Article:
2 Shot at Bowie State University Homecoming
Advocates are calling for more security and resources following two shootings in four days during homecoming week at two Maryland HBCUs.
BOWIE, Md. — Two people were shot Saturday night during Bowie State University’s homecoming weekend festivities.
Officers responded to reports of gunfire around 11:45 p.m. near the school’s Center for Business and Graduate Studies where they located two 19-year-old men suffering from gunshot wounds, reports NBC Washington. The two victims were transported to a hospital and their injuries are non-life-threatening, Maryland State Police (MSP) Superintendent Roland L. Butler said at an on-campus news conference Sunday morning.
Mark Cummings, Bowie State’s police chief and director of public safety, said the shooting happened in an area that is typically “not heavily traveled” but was busier than usual due to homecoming. The campus was locked down and students were asked to shelter in place until around 3 a.m., according to The Baltimore Sun. Classes were canceled on Monday.
Police believe there was more than one shooter but have not released a description of the suspects or details on what may have led to the shooting. MSP Major Kenny Brown, assistant chief of the department’s criminal investigations bureau, said a firearm was retrieved.
Bowie State is the second Maryland historically Black college and university (HBCU) to experience a shooting in less than a week. Five people were shot just four days prior outside a homecoming event at Morgan State University. The campuses are approximately 35 miles apart. When Morgan State canceled the remainder of its homecoming activities following the shooting, Bowie State invited students to partake in its homecoming festivities. State police said the male victims are not students at Bowie State or Morgan State.
Following the Morgan State incident, Cummings said the school would increase its unarmed and armed officers on campus, and security teams would be patrolling on bikes and on foot. Metal detectors and security wands would also be used at homecoming events, security cameras would be upgraded and enhanced, and more lights would be installed in dark areas around campus, he announced.
Bowie State student Creedence Jackson said he left campus just before the shooting and that he was surprised the incident occurred since he noticed more security on campus.
“There were police officers posted on the campus in preparation for this event,” he said. “So I think a lot of people are just kind of shaken that this happened in such close proximity to the Morgan shooting.”
HBCUs Need More Resources, Advocates Urge
Bowie State, founded in 1865, is Maryland’s oldest HBCU, enrolling about 6,400 undergraduate and graduate students. Morgan State, founded two years later, has over 9,000 students.
“It just seems that the HBCUs are not getting the resources that they need, and whether it’s fighting over programming with other schools or actually getting funds to handle issues, they’re just not getting it, and that’s problematic,” Randallstown NAACP President Ryan Coleman told WBAL. “This is our best and brightest, and they’re ducking and dodging bullets and glass.”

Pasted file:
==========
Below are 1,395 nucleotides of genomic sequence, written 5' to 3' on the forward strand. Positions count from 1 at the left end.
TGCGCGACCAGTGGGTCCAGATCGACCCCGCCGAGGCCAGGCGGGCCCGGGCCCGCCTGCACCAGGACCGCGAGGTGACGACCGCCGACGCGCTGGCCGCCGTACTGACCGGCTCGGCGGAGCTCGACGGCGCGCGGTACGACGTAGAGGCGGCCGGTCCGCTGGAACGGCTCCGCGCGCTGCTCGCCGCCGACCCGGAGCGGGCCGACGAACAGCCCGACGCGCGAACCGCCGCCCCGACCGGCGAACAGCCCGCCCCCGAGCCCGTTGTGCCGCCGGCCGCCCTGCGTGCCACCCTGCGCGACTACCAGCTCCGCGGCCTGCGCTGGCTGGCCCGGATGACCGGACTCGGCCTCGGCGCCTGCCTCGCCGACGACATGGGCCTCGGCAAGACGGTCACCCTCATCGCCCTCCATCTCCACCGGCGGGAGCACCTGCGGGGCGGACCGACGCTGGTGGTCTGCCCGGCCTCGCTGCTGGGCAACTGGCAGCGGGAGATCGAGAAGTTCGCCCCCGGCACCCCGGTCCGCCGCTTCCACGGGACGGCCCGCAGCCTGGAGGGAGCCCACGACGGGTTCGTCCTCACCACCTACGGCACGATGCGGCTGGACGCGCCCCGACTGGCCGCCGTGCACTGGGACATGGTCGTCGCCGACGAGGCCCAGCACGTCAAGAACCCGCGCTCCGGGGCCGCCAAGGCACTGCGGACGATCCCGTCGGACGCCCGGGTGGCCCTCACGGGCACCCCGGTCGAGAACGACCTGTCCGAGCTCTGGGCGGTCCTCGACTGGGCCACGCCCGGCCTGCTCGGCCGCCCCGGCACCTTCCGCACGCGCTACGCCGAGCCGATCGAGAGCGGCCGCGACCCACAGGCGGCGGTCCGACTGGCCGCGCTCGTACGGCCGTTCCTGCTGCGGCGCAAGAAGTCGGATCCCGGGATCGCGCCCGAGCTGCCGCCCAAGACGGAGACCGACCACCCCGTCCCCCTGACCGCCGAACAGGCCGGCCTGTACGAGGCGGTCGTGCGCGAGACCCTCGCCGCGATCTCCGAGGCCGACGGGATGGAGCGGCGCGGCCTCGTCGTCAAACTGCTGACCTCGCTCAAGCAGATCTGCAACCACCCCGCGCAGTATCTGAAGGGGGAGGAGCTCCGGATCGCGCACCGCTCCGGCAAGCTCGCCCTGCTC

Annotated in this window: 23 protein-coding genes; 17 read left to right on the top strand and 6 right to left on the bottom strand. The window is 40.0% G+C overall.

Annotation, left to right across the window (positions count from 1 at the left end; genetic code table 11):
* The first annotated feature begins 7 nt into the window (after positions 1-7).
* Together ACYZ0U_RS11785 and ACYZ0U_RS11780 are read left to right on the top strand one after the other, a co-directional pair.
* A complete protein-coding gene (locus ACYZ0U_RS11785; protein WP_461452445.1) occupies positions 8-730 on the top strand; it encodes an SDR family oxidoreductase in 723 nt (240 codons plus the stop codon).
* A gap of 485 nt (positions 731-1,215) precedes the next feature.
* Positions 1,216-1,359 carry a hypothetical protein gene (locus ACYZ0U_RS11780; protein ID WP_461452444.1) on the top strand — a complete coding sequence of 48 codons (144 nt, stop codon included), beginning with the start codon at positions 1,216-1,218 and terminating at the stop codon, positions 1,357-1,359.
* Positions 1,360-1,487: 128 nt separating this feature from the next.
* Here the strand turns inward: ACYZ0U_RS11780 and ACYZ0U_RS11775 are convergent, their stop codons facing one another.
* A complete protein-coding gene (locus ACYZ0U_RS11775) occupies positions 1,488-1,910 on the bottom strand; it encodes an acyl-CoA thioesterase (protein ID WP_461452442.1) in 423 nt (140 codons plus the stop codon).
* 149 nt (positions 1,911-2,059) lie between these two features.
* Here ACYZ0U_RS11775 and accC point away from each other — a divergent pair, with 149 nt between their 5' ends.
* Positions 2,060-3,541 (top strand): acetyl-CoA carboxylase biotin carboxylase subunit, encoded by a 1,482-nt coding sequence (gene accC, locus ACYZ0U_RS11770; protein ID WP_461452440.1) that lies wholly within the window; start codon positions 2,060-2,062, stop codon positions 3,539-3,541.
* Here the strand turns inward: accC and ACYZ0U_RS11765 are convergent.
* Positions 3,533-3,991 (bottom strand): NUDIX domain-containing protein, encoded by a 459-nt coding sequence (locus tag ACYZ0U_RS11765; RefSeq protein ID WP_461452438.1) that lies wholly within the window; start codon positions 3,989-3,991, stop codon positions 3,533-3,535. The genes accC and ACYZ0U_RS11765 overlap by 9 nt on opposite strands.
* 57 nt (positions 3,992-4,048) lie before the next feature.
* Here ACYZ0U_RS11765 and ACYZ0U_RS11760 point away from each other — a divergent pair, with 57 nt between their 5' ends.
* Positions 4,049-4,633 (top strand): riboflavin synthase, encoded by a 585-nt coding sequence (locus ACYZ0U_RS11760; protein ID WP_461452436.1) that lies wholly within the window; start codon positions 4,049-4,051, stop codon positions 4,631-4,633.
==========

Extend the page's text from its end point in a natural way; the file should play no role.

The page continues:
Overall, predominantly non-White higher education campuses receive significantly less funding than predominantly White ones. According to a 2022 investigation by Forbes, Florida A&M University (FAMU), an HBCU, received $2,600 less funding per student than the University of Florida in 2020. More specifically, the investigation determined FAMU’s $123 million in state appropriations in 2020 amounted to $13,000 per student, compared with UF’s $15,600 per student.
Disproportionate funding starts long before students are old enough to attend higher education institutions. Despite serving the same number of students, predominantly White school districts receive $23 billion more per year funding than predominantly non-White school districts, according to a recent study from EdBuild, an education advocacy group.
Coleman said the response to Saturday’s shooting was “chaotic” and is calling for both Bowie State and Morgan State to double their police forces, conduct more active shooter training for officers, and have MSP take the lead in ensuring safety during large events such as homecoming.
Advocate Sharon Blake told WBAL that while she agrees there is a need for more security in the short term, it’s the overall culture that needs to be addressed.
“In the long term, I really believe there should be a culture change on that campus,” she said. “When I attended Morgan, an HBCU, we had dorm mothers. We had respect for the adults. The adults knew us and called us by name. Relationships are important.”
On Monday, Bowie State President Aminta Breaux spoke at a community conversation held at the student center, WTOP reports.
“We are gathered together as one community (to) reclaim our community,” she said. “There were individuals on our campus who were harmed, who were shot, and we hope and pray for their speedy recovery, but we need to find out the root of how these things come to happen.”
Anyone with information about the Bowie State shooting is asked to call its police tip line at 301-860-4688. There is also a $9,000 reward being offered for information on the Morgan State shooting. Police said investigators believe a dispute between two groups led to the gunfire that missed the intended target. Investigators released a video that contains four persons of interest. Anyone with information is asked to call Metro Crime Stoppers at 866-7LOCKUP.
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